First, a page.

Saw "Finding Vivian Maier"

Discussion in 'Photographers' started by omaha, Apr 27, 2014.

  1. omaha

    omaha Member

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    Went to see Finding Vivian Maier last night at Film Streams. Its an ok movie built around two fairly interesting stories. The only problem is the movie had a hard time deciding which one of them to tell.

    The first story is that of Vivian Maier, the eccentric nanny of the Chicago Northside who spent her days walking the city with the children in her care, taking thousands and thousands of often amazing photographs but then hiding them away.

    The second story is that of John Maloof, the Chicago area resident alternately described as a “historian and collector” or a “real estate agent” (he may have even published a book on “making big money prospecting for-sale-by-owner properties”, but I’m not sure that’s the same guy) who stumbled into Maier’s work at a storage auction.

    At best, Maloof (who co-wrote and co-prodced the film) is a guy who was genuinely inspired and intrigued by Maier and has made a mission out of promoting her work. At worst, Maloof is an opportunist who happened to stumble into a large collection of great photographs and is exploiting it for personal gain. Or maybe Maloof is a guy who was working in the hyper-competitive and often soulless field of real estate, and saw his discovery of Maier’s work as his chance to get out and transform himself and his life into something with more meaning.

    The rest is at my blog...
     
  2. karl

    karl Member

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    I think the film was a success. I'm not that interested in Maloof, but I did enjoy watching what we get to see of his voyage of discovery.

    I think most people will go to this movie because they want to learn more about Maier and her images. Which I did. It is interesting to speculate as to what drove her to make these images, but I'm more interested in the images themselves than the person behind them.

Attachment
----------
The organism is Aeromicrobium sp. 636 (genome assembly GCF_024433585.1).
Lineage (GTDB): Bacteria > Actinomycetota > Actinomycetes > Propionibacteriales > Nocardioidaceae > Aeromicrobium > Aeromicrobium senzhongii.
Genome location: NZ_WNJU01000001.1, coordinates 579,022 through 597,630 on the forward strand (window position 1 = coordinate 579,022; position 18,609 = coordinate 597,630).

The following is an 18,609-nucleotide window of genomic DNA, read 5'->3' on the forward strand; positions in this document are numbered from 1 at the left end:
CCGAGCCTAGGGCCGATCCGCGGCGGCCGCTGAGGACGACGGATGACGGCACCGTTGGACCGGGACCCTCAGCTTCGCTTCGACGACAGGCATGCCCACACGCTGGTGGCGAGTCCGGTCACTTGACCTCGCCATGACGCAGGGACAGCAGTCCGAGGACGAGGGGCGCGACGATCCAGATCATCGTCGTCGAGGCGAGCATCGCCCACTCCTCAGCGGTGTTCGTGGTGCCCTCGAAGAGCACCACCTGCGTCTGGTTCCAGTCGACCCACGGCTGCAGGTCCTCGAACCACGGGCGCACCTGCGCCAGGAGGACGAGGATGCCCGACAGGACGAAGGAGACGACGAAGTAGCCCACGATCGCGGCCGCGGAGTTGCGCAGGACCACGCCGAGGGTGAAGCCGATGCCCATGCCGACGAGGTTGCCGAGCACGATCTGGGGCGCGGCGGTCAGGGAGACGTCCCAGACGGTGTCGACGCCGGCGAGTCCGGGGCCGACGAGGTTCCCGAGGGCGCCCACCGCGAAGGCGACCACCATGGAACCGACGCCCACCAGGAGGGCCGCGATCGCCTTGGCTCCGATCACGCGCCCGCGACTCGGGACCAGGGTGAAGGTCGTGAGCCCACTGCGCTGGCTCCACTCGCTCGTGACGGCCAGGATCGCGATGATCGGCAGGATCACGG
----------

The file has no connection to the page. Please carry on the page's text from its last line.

3. Alan Klein

    Alan Klein Member

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    An "opportunist" to one person is an "entrepreneur" to another.
     
  4. MattKing

    MattKing Subscriber

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    I enjoyed the movie, and I found the Maloof part of the story to be interesting as well.

    It occurs to me that his purpose in putting together an "art" documentary may be at least partly to increase his credibility in the art world.
     
  5. EdSawyer

    EdSawyer Member

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    And also a profiteer and carpetbagger, from another perspective.


     
  6. EdSawyer

    EdSawyer Member

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    He has no credibility in the art world, and never will. Neither does that other carpetbagger profiting on Maier's work. Their only motivation is money. Not unlike what happened to Darger.

     
  7. snapguy

    snapguy Member

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    fan

    I am one large fan of Ms. Meier and have no notion of whether the other guy is a mensch or a poltroon. Many times it takes someone with some zip to get the word out about a retiring artist such as Ms. Meier. Did Ross Russell do bad by Charlie Parker or did he bring him back for more recordings when he was down and out? I don't know. But talent will not always out. Sometimes it needs a boost.
     
  8. Eric Rose

    Eric Rose Subscriber

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    Maloof probably started off thinking he hit a gold mine, but I think over time he has grown to appreciate Maier's work. Show me an art dealer who isn't into it for a buck. There are two things that are certainly true, Maier was a fantastic photographer and she was certainly (imho) bat crap crazy.
     
  9. Bob Carnie

    Bob Carnie Subscriber

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    From my understanding there are four MAIN collections

    Mr Maloof has a collection
    Jeffrey Goldstein has a collection
    Ron Slatterly has a collection

    there is also the EBay collection which a friend of mine owns